Food Sovereignty and the Geographies of Food System Change 2

Type: Paper
Theme:
Sponsor Groups: Rural Geography Specialty Group, Geographies of Food and Agriculture Specialty Group, Cultural and Political Ecology Specialty Group
Poster #:
Day: 4/4/2019
Start / End Time: 9:55 AM / 11:35 AM (Eastern Standard Time)
Room: Governor's Room, Omni, East
Organizers: Bryan Dale, Charles Levkoe
Chairs: Charles Levkoe

Description

There has been considerable debate in recent years about the potential for food sovereignty, and the social movements behind it, to drive change within the food system. On the one hand, there is recognition that food sovereignty supports a distinctly politicized view of food and agricultural issues, drawing attention to corporate control by agribusiness, unjust trade regimes, land grabbing, socio-ecological problems caused by industrial agriculture, and more (Edelman et al. 2014; Holt-Giménez and Shattuck 2011). On the other hand, there is considerable diversity among groups advocating for food sovereignty in different geographic regions, with variations in terms of class interests and political views drawing attention to potentially irreconcilable differences among those groups (Bernstein 2010, 2014; Patel 2010).

More broadly, food sovereignty struggles raise questions about a range of challenges and opportunities facing those who would advocate for alternative food systems. Tendencies within capitalist political economies largely constrain efforts to shift away from dominant agrifood models (Goodman et al. 2012), and recent literature on the ongoing relevance of the agrarian question points to specific matters worthy of consideration in this regard (Akram-Lodhi 2013; Friedmann 2016). At the same time, food sovereignty is often used as a framework for existing practical initiatives focused on, for example, agroecological production practices, localized/just food economies, and democratic governance in the food system (Wittman et al. 2010). The existence of such initiatives encourages a non-essentialist and non-totalizing view of capitalist processes and relations (Gibson-Graham 2006). How then might food sovereignty-related initiatives expand and be replicated despite overarching challenges posed by dominant political-economic relations?

For this paper session we invite contributions related to these themes, either generally or specifically. Paper topics could focus on, for example:
• Theoretical approaches to understanding the geographies of food sovereignty and agrarian struggles in relation to processes and tendencies under capitalism.
• Struggles of actors attempting to expand food sovereignty-related initiatives and/or confront corporations/capitalist actors influencing the food system.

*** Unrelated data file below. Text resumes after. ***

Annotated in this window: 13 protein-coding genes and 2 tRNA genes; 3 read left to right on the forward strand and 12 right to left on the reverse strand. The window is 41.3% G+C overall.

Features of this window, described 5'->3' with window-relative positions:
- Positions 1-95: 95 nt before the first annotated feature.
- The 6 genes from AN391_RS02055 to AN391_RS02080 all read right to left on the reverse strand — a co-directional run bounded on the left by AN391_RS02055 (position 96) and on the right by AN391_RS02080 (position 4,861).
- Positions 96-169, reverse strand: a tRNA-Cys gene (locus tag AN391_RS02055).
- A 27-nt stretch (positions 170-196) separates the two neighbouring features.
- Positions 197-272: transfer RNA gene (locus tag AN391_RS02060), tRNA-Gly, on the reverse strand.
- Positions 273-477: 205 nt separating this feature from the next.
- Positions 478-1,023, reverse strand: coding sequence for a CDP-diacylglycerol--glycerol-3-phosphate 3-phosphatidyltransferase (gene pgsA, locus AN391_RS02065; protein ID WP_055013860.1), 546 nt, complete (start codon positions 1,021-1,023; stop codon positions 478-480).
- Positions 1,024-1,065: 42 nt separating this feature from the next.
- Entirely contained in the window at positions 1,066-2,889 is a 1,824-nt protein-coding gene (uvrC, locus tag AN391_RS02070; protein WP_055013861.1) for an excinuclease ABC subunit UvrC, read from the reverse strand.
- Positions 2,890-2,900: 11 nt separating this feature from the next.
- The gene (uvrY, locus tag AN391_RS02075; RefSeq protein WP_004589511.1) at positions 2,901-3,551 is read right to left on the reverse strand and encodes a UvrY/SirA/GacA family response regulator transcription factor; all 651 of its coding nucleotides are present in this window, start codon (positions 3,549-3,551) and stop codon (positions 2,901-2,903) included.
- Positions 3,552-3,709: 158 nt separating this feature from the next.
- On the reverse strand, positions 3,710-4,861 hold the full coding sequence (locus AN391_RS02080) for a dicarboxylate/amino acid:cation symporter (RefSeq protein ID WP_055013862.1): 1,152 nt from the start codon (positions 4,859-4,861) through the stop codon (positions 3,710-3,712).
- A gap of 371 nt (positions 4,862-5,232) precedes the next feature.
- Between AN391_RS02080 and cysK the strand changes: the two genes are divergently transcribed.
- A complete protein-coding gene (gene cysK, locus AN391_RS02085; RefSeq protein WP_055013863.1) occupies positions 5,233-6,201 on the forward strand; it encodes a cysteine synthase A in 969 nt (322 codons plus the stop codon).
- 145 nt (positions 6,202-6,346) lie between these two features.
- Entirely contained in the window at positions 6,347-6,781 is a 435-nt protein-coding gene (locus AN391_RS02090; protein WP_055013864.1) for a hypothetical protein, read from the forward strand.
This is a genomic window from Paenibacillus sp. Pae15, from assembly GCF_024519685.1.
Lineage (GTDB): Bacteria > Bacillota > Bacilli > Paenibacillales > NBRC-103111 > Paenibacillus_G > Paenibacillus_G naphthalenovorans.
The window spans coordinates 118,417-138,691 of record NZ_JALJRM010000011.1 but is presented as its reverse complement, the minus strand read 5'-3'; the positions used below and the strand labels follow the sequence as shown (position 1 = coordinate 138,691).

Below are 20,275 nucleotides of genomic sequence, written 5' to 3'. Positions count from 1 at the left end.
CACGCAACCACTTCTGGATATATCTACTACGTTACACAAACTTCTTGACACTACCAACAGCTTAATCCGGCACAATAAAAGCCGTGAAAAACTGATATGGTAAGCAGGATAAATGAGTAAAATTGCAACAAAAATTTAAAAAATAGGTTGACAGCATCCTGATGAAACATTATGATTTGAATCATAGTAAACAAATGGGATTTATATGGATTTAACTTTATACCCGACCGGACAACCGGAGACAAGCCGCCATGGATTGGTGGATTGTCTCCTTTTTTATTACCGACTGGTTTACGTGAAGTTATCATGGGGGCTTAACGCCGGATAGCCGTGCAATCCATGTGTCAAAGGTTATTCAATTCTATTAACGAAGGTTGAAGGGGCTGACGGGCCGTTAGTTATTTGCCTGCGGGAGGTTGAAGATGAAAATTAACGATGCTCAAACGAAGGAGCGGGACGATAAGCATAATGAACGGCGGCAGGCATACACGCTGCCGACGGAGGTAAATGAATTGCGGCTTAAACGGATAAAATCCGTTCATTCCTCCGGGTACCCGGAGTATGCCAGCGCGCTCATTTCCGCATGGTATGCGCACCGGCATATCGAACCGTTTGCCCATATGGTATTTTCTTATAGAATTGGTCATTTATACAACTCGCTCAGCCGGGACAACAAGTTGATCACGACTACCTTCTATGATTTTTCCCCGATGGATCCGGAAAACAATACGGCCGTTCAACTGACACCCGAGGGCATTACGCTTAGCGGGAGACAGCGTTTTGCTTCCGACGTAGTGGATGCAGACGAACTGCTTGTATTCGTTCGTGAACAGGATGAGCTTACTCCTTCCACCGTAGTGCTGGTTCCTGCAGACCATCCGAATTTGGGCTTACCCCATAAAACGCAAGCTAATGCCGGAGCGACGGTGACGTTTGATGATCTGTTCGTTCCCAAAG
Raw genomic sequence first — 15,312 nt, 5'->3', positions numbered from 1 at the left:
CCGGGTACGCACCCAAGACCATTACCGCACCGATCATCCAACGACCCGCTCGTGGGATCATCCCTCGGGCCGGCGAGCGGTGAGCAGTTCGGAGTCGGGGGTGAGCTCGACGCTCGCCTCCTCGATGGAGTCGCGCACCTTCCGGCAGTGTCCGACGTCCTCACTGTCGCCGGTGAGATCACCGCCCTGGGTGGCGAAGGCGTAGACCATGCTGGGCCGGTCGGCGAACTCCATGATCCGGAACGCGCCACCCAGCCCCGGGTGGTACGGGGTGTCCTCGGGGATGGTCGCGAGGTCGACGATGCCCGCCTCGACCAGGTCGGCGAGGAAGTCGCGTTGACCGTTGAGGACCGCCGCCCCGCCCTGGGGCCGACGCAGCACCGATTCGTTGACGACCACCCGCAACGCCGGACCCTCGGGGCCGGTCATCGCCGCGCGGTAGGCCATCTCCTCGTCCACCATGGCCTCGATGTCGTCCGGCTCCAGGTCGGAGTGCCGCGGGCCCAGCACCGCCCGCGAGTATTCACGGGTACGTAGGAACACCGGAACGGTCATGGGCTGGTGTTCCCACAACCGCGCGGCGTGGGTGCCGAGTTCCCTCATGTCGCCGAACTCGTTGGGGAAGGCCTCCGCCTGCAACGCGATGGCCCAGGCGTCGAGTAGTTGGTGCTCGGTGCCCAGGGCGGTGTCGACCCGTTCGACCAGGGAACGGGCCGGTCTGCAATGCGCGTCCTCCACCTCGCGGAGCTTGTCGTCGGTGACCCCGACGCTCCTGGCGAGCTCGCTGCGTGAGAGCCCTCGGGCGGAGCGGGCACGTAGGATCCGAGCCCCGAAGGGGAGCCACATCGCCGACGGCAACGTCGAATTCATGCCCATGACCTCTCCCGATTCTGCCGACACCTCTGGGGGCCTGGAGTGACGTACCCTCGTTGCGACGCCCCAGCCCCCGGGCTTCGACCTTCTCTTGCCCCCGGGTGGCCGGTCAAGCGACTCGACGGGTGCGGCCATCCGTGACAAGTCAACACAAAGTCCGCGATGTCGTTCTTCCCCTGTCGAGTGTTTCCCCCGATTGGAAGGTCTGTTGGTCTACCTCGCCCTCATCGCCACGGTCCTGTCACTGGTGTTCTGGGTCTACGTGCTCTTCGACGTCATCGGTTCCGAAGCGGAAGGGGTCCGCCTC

• Subjectivities of peasants, farmers or others who are (or are not) drawing connections between food sovereignty and capitalism.
• Counterhegemonic organizing and political education aimed at confronting capitalism through food sovereignty struggles.
• Specific issues related to these themes, such as agrarian reform struggles, land concentration, industrial agriculture, and labour in the food system.
• Comparative case studies connected to these themes.


References:

Akram-Lodhi, A. H. (2013). Hungry for Change: Farmers, Food Justice and the Agrarian Question. Black Point, NS: Fernwood Publishing.

Bernstein, H. (2010). Class Dynamics of Agrarian Change. Halifax, NS: Fernwood Publishing.

Bernstein, H. (2014). Food sovereignty via the ‘peasant way’: a sceptical view. Journal of Peasant Studies, 41(6): 1031–1063.

Edelman, M., T. Weis, A. Baviskar, S. M. Borras Jr, E. Holt-Giménez, D. Kandiyoti and W. Wolford (2014). Introduction: Critical Perspectives on Food Sovereignty. The Journal of Peasant Studies, 41(6): 911–931.

Friedmann, H. (2016). Commentary: Food regime analysis and agrarian questions: widening the conversation. The Journal of Peasant Studies, 43(3): 671-692.

Gibson-Graham, J. K. (2006). The End of Capitalism (As We Knew It): A Feminist Critique of Political Economy. Minneapolis, MN: University of Minnesota Press. Second Edition.

Goodman, D., E. M. DuPuis, and M. K. Goodman (2012). Alternative Food Networks. New York, NY: Routledge.

Holt-Giménez, E. and Shattuck, A. (2011). Food crises, food regimes and food movements: rumblings of reform or tides of transformation? Journal of Peasant Studies, 38(1): 109-144.

Patel, R. (2010). What Does Food Sovereignty Look Like? In Wittman H., A. A. Desmarais and N. Wiebe (eds.) Food Sovereignty: Reconnecting Food, Nature and Community. Halifax, NS: Fernwood Publishing, pp. 186-196.

Wittman, H., A. A. Desmarais and N. Wiebe (eds. 2010). Food Sovereignty: Reconnecting Food, Nature and Community. Halifax, NS: Fernwood Publishing.

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Agenda

Type Details Minutes Start Time
Presenter Jessica Milgroom*, Centre for Agroecology, Water and Resilience at Coventry University, Colin Anderson, Centre for Agroecology, Water and Resilience, Coventry University , Mapping for Food System Transformation 20 9:55 AM
Presenter Daniela Marini*, University of Colorado, Unveiling the Other Countryside: Food Sovereignty, Land and Race in Argentina 20 10:15 AM
Presenter Carrie Freshour*, Delta State University, Max Ajl, Cornell University, Finding Labor in the Agrarian Question 20 10:35 AM
Presenter Roseann Kerr*, Queen's University, Ayla Fenton, National Farmers Union, Canada, Erin Richan, National Farmers Union, Canada, Young Female Organic Farmers as Externalities of Canada’s Industrial Food System? 20 10:55 AM
Presenter Bryan Dale*, University of Toronto, Food sovereignty as counterhegemony: Radical pedagogy and the war of position 20 11:15 AM

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